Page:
In Tests by Eldon James Corp. of Tubing Made with Medalist® TPE from Teknor Apex, Connection Withstood More than Double the Force Specified in Customer Requirements

DENVER, CO, U.S.A., April 2, 2014: Tests by Eldon James Corporation, a manufacturer and custom assembler of medical tubing and fittings, have demonstrated the toughness of tubing produced from Medalist® thermoplastic elastomers (TPEs), and the durability of connections between this tubing and single-barb luer fittings, it was announced today by Teknor Apex Company.

Teknor Apex, which manufactures the Medalist range of medical elastomers, will present the results of the tests at its exhibit during MD&M East (Booth 1551), along with sample kits provided by Eldon James.

In pull-apart tests of more than 1,000 assemblies (see photo), the connections typically did not fail until forces greater than 8 lb. were applied—more than double the requirement set by Eldon James’ customer, according to Mark Timbrook, director of marketing. In burst tests, the TPE tubing withstood average pressures of 500 psi before failure.

“The elasticity of the TPE has proved to be an advantage in two ways,” said Mr. Timbrook. “It enhances the bond between tubing and fitting, in much the same way that the grip of a finger-trap toy tightens as you pull your fingers outward. At the same time, within the parameters of our burst test, the resilience of the TPE prevents the tubing from rupturing. While PVC tubing would burst under similar pressures, the failure of the TPE tubing took the form of bulging.”

Seeking an alternative from PVC tubing as well as from the adhesives typically used for bonding it with connectors, Eldon James produced a new range of tubing from Teknor Apex’s Medalist MD-585 compound and paired it with USP Class VI-compliant single-barb connectors, which it also manufactures. “We’ve found that single-barb fittings make a better seal with TPE tubing than multi-barb connectors, one that is at least comparable in strength to that of adhesive assemblies with PVC tubing,” Mr. Timbrook said.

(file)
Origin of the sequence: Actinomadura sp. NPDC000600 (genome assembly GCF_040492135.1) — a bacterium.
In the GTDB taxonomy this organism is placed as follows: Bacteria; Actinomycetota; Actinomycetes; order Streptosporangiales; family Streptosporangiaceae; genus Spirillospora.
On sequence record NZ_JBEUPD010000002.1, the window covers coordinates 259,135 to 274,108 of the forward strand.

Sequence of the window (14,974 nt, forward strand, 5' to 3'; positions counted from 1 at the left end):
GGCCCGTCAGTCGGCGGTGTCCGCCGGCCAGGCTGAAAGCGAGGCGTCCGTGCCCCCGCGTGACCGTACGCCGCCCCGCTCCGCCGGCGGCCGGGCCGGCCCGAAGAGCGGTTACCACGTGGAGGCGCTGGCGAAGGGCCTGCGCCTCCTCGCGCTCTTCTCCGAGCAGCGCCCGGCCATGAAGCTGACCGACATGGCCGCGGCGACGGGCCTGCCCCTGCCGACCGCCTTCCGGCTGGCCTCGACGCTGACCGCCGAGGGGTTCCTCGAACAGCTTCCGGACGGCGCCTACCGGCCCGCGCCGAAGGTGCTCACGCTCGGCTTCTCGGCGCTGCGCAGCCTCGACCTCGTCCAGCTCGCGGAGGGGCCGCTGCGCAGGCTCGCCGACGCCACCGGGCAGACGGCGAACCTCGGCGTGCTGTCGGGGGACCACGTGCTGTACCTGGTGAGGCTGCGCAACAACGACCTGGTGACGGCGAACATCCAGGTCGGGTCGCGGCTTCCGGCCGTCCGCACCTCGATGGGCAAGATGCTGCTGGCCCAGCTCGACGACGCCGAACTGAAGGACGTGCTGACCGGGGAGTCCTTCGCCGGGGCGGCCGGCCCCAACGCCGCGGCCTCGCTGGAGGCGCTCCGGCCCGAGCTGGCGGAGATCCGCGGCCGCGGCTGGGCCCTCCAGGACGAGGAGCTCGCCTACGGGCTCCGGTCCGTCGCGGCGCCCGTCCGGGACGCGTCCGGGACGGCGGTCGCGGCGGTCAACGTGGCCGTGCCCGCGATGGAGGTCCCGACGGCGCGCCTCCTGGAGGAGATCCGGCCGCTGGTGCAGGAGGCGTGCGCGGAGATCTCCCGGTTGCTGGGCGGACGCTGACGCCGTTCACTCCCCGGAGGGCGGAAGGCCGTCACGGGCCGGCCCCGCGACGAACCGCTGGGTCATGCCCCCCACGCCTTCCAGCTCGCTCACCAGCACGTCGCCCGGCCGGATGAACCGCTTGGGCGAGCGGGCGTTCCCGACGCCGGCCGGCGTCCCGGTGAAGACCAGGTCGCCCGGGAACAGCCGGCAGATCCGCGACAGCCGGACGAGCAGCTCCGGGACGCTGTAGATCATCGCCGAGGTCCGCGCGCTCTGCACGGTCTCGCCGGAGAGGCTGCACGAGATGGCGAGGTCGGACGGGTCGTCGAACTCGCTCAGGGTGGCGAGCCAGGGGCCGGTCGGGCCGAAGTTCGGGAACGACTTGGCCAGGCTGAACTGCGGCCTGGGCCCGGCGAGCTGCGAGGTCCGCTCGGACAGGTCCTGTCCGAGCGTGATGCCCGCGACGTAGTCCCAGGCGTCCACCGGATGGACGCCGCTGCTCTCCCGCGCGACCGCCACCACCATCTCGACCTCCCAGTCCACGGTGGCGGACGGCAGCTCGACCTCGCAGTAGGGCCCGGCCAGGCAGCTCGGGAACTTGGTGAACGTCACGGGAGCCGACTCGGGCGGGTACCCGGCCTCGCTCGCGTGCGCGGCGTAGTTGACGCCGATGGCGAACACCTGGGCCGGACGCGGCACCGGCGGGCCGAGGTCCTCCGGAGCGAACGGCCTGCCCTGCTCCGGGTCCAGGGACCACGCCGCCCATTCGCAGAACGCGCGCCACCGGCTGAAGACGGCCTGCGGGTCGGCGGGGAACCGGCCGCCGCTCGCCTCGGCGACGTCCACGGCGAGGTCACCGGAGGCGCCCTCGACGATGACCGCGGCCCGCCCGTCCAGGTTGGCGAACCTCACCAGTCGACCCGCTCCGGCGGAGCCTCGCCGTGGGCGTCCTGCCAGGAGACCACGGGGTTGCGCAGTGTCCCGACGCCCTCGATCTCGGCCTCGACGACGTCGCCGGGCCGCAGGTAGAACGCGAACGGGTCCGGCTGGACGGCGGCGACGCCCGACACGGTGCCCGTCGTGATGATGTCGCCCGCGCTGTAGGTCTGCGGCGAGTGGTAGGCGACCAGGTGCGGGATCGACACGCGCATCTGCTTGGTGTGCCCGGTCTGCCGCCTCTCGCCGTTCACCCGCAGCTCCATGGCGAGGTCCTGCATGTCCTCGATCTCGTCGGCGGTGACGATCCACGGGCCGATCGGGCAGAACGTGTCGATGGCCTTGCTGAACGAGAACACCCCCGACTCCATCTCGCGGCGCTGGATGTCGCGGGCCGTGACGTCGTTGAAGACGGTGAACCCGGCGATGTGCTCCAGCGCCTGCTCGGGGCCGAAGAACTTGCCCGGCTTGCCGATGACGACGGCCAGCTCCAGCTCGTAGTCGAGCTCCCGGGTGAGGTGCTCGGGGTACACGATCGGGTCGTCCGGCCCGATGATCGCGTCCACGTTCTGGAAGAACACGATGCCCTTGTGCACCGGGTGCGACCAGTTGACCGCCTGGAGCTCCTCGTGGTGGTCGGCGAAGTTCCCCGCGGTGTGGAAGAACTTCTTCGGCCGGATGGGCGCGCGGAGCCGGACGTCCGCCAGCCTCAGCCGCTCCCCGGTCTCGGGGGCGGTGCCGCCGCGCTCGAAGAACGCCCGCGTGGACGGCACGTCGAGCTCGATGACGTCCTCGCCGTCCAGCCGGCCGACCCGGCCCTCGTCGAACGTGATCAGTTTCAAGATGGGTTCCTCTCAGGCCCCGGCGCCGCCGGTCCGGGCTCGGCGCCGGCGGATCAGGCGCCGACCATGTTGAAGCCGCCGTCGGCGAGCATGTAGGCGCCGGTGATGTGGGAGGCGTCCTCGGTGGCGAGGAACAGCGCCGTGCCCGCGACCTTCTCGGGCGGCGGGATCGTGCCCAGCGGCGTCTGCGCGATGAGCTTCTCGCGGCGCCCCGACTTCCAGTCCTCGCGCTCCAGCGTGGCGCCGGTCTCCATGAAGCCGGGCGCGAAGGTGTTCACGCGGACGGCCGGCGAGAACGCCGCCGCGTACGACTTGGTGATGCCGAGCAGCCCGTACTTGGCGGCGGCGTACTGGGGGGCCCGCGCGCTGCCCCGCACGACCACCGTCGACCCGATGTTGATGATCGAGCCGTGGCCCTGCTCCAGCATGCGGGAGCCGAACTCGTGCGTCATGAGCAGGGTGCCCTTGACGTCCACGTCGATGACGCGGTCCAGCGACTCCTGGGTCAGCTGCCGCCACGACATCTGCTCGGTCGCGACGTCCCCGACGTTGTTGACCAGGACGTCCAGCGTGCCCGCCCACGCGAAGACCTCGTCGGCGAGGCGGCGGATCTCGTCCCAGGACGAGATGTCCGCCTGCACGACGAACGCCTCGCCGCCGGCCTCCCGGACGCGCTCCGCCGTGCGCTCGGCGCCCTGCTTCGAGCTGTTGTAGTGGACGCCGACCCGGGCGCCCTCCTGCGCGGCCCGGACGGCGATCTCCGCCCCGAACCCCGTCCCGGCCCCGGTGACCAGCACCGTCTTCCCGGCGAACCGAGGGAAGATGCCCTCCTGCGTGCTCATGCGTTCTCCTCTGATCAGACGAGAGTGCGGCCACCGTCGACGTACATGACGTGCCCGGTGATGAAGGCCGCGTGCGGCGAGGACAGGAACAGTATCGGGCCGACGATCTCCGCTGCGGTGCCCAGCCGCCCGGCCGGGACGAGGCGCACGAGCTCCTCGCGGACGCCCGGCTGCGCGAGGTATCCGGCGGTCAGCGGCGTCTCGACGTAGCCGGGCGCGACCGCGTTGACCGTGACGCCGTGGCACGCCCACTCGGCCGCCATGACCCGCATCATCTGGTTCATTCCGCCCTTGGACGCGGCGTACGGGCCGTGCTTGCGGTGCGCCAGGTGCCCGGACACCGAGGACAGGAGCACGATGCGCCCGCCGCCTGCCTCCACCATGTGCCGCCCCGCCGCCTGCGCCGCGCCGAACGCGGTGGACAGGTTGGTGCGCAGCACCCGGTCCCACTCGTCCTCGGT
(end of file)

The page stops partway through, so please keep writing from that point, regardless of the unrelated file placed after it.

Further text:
While exceeding customer requirements based on adhesive-bonded fittings, single-barb fittings save time and cost in comparison with adhesive assembly, according to Eldon James, while avoiding issues involving volatile organic compounds, material incompatibility, cross-contamination, workplace ventilation, concerns related to aging, thermal cycling, and chemical attack, and documentation of expiration dates and lot numbers.

“From the outset in developing the Medalist MD-500 Series of medical tubing compounds, Teknor Apex has had the goal of establishing these innovative TPEs as truly practical alternatives to PVC,” said Ross Van Royen, senior medical market manager for the company’s Thermoplastic Elastomer Division. “To that end we have worked with Eldon James and other companies that have real-world expertise in the design, production, assembly, or clinical use of medical tubing.”

Compared with PVC, the tubing compounds in the Medalist MD-500 Series exhibit comparable crystal clarity and mechanical properties; provide similar clamp resilience and resistance to kinking and necking; have a similar “feel”; and are substantially more flexible and significantly less dense than PVC. At the same time they undergo minimal color shift upon heat aging after exposure to gamma irradiation, the most severe type of sterilization. A typical compound in the series, Medalist MD-575, actually exhibits 70% less heat-aged color shift than a gamma-stabilized PVC compound of comparable hardness.

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